Tire industry designers put the performance target of an RT tire at about 80-90% of that for a mud-terrain model as far as off-road traction, but with noticeably improved noise levels, ride comfort, handling, and road manners on the pavement. That makes them an excellent compromise for when you need enhanced durability and performance off the pavement, but don’t need anything as extreme as a mud-terrain tire.

RT tires vs all-terrain and mud terrain tires durability

For years, mud-terrain tires were notorious for poor durability and rapid wear on the pavement. Even today, almost all mud-terrain tires do not come with a treadwear warranty. The increased friction and rolling resistance of these big tires has a lot to do with their wear properties, although some MT tires do deliver better wear these days. All-terrain tires, on the other hand, are designed for improved wear properties and usually do come with fairly generous treadwear coverage, which is part of their broader appeal for drivers of SUVs and trucks.

Rugged-terrain tires are designed to offer the same kind of wear as all-terrain tires, with similar tread formulations and similar improved rolling resistance. Again, that makes them a good choice and a good compromise if you need better performance than an all-terrain tire, but without the big lug tread and everything else that goes along with a mud-terrain tire.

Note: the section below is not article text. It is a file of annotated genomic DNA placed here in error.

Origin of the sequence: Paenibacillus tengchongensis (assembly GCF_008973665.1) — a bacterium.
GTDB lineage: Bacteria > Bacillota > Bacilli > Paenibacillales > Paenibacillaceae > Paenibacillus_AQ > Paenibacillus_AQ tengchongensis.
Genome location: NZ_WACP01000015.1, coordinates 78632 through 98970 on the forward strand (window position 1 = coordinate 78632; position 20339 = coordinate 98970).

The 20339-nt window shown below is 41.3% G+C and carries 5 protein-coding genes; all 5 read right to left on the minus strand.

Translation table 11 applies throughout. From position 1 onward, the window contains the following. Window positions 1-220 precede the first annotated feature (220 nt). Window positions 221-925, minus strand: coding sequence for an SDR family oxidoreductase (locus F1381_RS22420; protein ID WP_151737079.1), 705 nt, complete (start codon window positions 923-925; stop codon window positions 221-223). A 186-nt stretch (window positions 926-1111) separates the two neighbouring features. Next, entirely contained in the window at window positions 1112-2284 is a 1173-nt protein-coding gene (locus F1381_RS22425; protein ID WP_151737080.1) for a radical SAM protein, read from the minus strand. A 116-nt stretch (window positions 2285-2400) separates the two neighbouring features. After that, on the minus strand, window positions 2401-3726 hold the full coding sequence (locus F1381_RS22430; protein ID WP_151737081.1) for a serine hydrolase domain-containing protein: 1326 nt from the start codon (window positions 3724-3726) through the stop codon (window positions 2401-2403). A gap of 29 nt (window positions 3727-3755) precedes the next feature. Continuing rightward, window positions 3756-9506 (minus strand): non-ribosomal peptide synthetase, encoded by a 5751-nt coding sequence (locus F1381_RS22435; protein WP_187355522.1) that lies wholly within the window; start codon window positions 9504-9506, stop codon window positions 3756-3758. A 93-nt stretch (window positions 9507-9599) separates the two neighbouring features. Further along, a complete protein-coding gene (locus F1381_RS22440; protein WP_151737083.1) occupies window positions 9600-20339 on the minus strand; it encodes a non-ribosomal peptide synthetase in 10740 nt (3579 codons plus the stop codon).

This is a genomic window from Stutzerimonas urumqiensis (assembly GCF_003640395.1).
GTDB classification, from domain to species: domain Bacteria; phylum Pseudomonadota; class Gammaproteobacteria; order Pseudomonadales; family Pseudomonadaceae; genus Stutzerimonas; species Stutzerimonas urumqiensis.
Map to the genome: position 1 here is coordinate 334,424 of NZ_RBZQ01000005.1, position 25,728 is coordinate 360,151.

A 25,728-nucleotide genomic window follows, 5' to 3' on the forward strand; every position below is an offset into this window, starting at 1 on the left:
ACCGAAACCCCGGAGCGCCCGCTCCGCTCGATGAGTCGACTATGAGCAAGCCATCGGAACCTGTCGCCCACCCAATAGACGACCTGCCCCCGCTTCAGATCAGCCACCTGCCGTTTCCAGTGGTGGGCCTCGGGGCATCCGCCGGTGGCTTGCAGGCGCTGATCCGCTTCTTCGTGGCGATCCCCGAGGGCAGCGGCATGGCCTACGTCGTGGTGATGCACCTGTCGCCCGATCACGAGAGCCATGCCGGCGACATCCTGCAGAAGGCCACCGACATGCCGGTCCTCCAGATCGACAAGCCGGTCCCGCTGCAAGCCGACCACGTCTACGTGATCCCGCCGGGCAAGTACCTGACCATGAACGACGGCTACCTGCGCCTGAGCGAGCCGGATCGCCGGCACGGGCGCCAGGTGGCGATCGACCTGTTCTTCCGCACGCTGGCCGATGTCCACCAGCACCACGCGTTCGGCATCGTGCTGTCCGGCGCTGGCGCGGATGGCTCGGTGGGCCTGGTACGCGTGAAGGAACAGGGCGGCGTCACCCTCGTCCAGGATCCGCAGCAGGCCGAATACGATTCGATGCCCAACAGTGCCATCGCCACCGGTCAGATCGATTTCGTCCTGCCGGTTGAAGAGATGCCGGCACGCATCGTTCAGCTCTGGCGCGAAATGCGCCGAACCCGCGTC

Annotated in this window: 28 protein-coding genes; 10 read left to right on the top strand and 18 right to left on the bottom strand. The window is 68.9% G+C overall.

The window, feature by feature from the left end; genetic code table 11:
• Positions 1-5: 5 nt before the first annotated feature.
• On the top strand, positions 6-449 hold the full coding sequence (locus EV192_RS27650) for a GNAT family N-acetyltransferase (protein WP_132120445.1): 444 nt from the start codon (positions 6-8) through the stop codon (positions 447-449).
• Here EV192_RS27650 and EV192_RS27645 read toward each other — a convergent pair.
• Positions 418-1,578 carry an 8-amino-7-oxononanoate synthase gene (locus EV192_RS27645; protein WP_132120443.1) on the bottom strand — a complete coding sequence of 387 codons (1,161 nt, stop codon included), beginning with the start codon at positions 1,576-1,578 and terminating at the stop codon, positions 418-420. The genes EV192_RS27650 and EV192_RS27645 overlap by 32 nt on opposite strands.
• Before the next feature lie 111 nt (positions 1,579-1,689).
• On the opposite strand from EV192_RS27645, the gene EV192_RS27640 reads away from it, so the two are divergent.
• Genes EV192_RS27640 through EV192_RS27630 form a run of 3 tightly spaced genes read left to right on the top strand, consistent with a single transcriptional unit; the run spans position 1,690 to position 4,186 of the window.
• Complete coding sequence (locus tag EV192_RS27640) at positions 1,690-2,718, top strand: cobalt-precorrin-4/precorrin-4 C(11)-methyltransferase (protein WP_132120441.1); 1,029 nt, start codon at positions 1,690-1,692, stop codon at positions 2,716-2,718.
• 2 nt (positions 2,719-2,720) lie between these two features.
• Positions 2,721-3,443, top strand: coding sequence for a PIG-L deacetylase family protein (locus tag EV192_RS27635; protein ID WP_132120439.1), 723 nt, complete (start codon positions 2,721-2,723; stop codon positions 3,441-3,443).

RT tires vs all-terrain and mud terrain tires noise

Tire manufacturers put a lot of research and development into noise suppression for tires. Just like auto manufacturers have entire NVH (noise/vibration/harshness) teams in the design process for a car, noise suppression for tires is practically a sub-science of its own. This is a pretty reductive explanation, but the noise that comes from tires is a combination of resonance in the tire’s hollow air cavity, friction against the road’s surface, and even wind currents past the tire and through the tire’s tread. Modern tires use a tread pitch that’s randomized or varied so that different frequencies are generated, for a wash of white noise that negates other frequencies for lower road noise.